Sea search may have been false alarm

RICHARD BATSON A rescue beacon which sparked a massive offshore search lasting five hours and covering 500 square miles could have been set off accidentally, say coastguards.

RICHARD BATSON

A rescue beacon which sparked a massive offshore search lasting five hours and covering 500 square miles could have been set off accidentally, say coastguards.

Two lifeboats, a helicopter, six support ships and five onshore coastguard teams were scrambled when the emergency beacon went off on Saturday afternoon.

But a thorough search of a 25-square-mile area, starting five miles off Cromer and heading north east into gas fields dotted with a dozen rigs, failed to find anything.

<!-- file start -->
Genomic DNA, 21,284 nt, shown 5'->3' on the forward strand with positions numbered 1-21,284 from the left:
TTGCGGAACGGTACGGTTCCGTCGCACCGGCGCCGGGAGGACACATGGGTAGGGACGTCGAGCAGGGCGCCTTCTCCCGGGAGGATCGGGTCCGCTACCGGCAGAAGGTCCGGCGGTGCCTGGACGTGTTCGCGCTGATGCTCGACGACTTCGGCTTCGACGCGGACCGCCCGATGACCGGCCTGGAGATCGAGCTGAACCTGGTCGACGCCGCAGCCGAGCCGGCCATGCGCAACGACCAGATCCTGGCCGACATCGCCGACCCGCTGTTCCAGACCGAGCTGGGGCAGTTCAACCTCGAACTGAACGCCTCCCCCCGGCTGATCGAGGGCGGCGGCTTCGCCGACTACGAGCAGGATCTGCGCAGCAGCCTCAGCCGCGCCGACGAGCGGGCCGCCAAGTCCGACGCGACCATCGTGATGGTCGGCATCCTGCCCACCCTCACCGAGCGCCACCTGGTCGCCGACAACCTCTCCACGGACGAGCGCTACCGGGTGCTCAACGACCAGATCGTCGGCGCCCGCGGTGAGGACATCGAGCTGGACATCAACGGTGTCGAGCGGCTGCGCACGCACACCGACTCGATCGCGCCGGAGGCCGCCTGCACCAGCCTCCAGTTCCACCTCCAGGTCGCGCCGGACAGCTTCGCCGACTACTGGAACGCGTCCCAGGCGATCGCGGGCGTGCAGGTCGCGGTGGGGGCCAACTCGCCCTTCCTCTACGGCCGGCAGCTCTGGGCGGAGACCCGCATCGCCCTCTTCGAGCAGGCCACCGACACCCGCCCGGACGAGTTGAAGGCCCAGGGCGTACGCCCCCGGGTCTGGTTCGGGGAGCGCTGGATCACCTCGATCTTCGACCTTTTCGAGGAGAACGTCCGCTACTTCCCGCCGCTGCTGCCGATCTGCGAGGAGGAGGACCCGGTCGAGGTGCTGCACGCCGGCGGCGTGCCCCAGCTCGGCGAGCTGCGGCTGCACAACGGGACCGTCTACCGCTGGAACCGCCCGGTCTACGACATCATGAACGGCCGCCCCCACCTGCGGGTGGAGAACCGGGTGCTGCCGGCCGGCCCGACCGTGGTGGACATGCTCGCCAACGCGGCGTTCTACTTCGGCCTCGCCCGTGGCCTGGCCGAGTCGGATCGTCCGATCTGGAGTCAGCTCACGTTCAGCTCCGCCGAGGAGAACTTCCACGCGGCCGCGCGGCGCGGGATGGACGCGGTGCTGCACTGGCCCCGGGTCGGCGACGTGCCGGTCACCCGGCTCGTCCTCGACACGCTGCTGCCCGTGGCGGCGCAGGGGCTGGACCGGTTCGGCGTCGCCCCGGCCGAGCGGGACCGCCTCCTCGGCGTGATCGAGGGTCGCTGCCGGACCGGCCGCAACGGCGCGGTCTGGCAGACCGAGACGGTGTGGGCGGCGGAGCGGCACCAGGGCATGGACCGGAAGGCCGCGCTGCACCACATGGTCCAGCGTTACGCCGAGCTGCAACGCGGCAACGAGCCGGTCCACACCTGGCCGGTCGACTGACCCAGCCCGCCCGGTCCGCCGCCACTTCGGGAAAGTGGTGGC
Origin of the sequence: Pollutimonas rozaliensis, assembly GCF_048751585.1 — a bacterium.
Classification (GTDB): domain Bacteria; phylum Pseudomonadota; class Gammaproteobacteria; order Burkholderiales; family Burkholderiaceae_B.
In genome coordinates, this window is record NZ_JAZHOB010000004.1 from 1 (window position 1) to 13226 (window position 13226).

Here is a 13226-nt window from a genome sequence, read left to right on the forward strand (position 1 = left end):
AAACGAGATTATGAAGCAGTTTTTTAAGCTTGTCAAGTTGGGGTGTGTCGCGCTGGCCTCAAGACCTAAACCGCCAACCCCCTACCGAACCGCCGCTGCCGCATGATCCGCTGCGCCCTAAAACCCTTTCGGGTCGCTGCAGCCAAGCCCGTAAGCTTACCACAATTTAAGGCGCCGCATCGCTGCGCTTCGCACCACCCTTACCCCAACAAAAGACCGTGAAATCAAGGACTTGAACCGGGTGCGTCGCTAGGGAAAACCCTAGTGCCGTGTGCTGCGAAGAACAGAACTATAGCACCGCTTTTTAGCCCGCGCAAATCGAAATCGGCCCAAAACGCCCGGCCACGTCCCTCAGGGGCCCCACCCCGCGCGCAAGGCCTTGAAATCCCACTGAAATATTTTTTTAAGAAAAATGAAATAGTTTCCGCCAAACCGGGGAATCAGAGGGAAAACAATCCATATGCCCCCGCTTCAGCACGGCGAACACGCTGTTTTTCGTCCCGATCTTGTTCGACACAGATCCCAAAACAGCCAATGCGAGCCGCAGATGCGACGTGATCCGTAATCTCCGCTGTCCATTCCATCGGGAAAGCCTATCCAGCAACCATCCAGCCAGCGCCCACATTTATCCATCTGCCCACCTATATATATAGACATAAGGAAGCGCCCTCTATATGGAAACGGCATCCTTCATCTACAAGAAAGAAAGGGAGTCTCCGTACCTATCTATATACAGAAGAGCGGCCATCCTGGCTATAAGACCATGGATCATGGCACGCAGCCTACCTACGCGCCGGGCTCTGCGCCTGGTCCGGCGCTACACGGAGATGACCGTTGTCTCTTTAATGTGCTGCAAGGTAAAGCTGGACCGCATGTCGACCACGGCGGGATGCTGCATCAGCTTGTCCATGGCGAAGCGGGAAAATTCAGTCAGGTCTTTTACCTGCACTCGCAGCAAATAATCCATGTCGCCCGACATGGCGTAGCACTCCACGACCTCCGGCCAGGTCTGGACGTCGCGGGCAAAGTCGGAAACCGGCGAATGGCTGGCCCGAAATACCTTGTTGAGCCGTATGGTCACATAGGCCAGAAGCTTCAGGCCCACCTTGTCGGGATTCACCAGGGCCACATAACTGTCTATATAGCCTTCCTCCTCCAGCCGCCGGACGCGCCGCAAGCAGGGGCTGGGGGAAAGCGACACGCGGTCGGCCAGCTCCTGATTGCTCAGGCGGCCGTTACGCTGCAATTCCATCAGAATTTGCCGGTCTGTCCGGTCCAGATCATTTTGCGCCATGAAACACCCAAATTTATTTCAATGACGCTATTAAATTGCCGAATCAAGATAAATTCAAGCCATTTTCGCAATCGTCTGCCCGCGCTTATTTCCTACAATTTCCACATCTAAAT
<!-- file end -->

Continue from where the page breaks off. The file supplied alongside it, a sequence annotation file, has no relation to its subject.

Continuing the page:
Coastguard watch manager Glynn Young said the alert could have been anything from an aircraft in trouble to a lost diver, so the full-scale response was needed.

The emergency positioning indicating radio beacons (EPIRB) are activated by immersion in water or manually - but sometimes they misfire, particularly the older type on the 121.5MHz frequency involved in this case.

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“We get about one false alarm a month from these. But this one went off three times in different locations, but all within a mile of each other,” said Mr Young. “We have to assume the worst and mobilise resources.”